Ah, Friday! Well-earned, although now that I think of it, that’s just the usual self-justifying narrative that led the entire female population of the United States to agree with L’Oreal that they were, indeed, worth it. No one ever hits Friday and thinks “well, I don’t deserve this easy cessation to the week. I put in the minimal effort and skated on a few things, and really, I should work extra-hard today so I do have a rich, satisfying feeling at the end of the day.”

(I did twice the usual work for the paper, though.)

Amazing sight at the office today: the great illuminated ceiling over the hub, the center of the newsroom, was ON. I haven’t seen it on since March 2020. It was like the scene in “Star Trek: the Motion Picture” when the floodlights turn on and illuminate the old vessel in dry dock, and I say that after at least a minute of searching around for a better comparison.

There were more people downtown today than I've seen since the evacuation.

I know, I know, it's not exactly Times Square on New Year's Eve, but it's something. The Farmer's Market had set up.

When I got to the office, the displays had replaced the "MASK UP MINNESOTA!" signs with the cartoon generic face with new instructions, presumably aimed at the people who are heading back to the office.

I was delighted to see this.

No, it's not the world's worst Mounted and Stuffed Droid Head collection. It's what's not there. The machine that took your temp. It sprang to life when it sensed someone was near, and the screen had animated circles and targets and lines like a sci-fi movie interface. You were supposed to lean in and let it look at your face and take your temp.

The word "underutilized" comes to mind.

I read a news headline today that said "the Epsilon variant may defeat the vaccines," and I just wanted to toss the phone across the room. In related news, here's something odd.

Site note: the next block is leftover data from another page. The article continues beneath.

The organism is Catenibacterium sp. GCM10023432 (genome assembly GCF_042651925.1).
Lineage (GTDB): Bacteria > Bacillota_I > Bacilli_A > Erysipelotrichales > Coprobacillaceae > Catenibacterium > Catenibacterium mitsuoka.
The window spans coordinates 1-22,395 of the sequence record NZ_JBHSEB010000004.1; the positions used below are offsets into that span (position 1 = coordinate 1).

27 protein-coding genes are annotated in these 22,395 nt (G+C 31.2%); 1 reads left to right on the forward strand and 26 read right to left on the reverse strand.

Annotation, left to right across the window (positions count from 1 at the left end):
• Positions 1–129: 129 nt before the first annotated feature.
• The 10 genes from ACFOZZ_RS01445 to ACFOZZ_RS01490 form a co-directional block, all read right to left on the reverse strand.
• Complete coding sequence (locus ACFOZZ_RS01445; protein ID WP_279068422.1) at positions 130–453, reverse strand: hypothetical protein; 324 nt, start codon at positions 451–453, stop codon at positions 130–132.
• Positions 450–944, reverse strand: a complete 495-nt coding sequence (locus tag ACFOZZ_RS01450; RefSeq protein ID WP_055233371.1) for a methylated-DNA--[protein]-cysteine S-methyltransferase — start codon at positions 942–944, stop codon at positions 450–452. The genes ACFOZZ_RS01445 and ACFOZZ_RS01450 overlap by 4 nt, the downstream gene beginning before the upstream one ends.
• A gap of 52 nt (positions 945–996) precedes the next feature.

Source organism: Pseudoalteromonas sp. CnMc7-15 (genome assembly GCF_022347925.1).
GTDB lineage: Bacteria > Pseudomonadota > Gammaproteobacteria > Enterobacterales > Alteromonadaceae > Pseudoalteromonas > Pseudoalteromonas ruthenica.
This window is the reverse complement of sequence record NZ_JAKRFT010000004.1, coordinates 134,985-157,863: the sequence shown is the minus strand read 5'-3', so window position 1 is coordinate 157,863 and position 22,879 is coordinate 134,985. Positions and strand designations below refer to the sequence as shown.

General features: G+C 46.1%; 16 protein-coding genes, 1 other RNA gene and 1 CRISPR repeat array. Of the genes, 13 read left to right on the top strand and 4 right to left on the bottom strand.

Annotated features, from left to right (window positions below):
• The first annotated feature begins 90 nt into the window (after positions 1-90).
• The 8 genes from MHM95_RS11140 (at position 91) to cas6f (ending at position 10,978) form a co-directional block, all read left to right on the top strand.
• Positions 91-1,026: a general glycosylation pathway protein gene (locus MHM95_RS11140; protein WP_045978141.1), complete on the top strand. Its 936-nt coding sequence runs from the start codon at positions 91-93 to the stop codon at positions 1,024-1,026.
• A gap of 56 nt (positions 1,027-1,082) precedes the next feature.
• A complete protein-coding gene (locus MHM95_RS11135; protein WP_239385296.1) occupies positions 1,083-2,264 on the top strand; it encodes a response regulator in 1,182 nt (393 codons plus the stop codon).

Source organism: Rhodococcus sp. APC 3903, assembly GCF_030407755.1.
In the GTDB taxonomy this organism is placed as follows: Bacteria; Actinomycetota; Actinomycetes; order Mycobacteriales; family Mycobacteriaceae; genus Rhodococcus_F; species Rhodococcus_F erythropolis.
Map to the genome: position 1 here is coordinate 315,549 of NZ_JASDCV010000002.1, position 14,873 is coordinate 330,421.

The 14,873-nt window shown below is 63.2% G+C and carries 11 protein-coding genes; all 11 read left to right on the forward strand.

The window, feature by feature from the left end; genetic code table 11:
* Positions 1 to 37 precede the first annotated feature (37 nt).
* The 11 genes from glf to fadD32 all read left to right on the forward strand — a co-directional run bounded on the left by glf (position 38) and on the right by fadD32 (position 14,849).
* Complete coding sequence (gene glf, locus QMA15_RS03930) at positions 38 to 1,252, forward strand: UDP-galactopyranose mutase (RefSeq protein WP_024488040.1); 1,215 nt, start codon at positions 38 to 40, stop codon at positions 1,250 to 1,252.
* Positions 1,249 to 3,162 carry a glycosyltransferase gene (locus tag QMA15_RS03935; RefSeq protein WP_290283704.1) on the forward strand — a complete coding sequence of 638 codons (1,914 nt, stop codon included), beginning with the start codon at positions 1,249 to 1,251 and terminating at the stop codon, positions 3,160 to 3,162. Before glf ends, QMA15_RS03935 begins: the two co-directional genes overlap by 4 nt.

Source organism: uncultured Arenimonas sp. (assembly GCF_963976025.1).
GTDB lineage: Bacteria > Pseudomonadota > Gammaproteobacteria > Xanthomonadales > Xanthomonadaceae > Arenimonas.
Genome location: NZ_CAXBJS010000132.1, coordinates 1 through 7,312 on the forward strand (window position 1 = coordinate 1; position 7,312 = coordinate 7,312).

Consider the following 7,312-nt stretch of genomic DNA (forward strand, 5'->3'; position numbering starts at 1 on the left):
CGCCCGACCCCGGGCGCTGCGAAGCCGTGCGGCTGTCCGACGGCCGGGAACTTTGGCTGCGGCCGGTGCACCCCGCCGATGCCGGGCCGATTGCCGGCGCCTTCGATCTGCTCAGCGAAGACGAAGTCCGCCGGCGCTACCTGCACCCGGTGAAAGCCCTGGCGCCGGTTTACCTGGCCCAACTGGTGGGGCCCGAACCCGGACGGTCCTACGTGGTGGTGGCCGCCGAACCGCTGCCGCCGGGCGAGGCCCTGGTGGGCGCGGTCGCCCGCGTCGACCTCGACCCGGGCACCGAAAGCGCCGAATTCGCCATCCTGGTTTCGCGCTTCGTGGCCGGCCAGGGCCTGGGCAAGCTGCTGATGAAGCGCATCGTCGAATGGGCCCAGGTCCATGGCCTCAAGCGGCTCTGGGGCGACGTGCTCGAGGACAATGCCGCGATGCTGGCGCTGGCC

There are lots of these. Who's behind it? Three options:

1. Antisocial loser dudes who have never known the touch of a woman, doing it for the lulz

2. A hostile state

3. Fearophiles who want the lockdown to continue indefinately to give shape and purpose to their lives.

A lot of work has gone into this. Not exactly Hoover-Dam work, but it's not all slapdash. I searched for the tweet text, turned up this guy . . .

 . . . whose feed also had this . . .

 . . . and . . .

Yet most of the tweets don't come back as dupes.

This is not how we thought the internet would turn out, but I don't think we would have been too surprised.



The view from Washington and Nicollet:

I like this, but it does remind you that the rest of the building doesn't try very hard. Or try at all.


Altogether now:  "the weekly sweep!"



The business partner should go straight to the slammer, and probably will:


Lance wants them to think he's established its fakeness by the handwriting, or the age of the ink.

Solution here.




As I said a while back, "I've heard Dimension X and X Minus One so many times I know how all the stories go. But I still listen. Sometimes I hear something I hadn't heard before, or perhaps something I forgot. In this case, I don't think I forgot.



From Dimension X, a cue that usually closed the dramatic shows.

What's interesting in this ep - The Barnhouse Effect - is how the other cues relate. We usually don't hear the rest of the suite.






Our old friend the First Order theme.


Same suite, obviously.


Again, same source - but I've not heard this one elsewhere.




The last one. This is the most complete use of this set of cues, I think. Composer? Who knows.


Now, this week's Tell-Tale Horn, the sound that aways preceded the crash. It's from the Whistler.



I suspect this might be a tad on the overproduced and inauthetic side of the country genre:


How much Larry was involved, I don't know. This is almost damned surreal.


If David Lynch ever shot a Coen Brothers script, I'd use this for the soundtrack.


From 1975: why don't you buy the wrong air conditioner? No, I didn't say wrong


That'll do; thanks for the visits! Hope they were worth your time. Starting a new book in the Gallery this week.

See you Monday.




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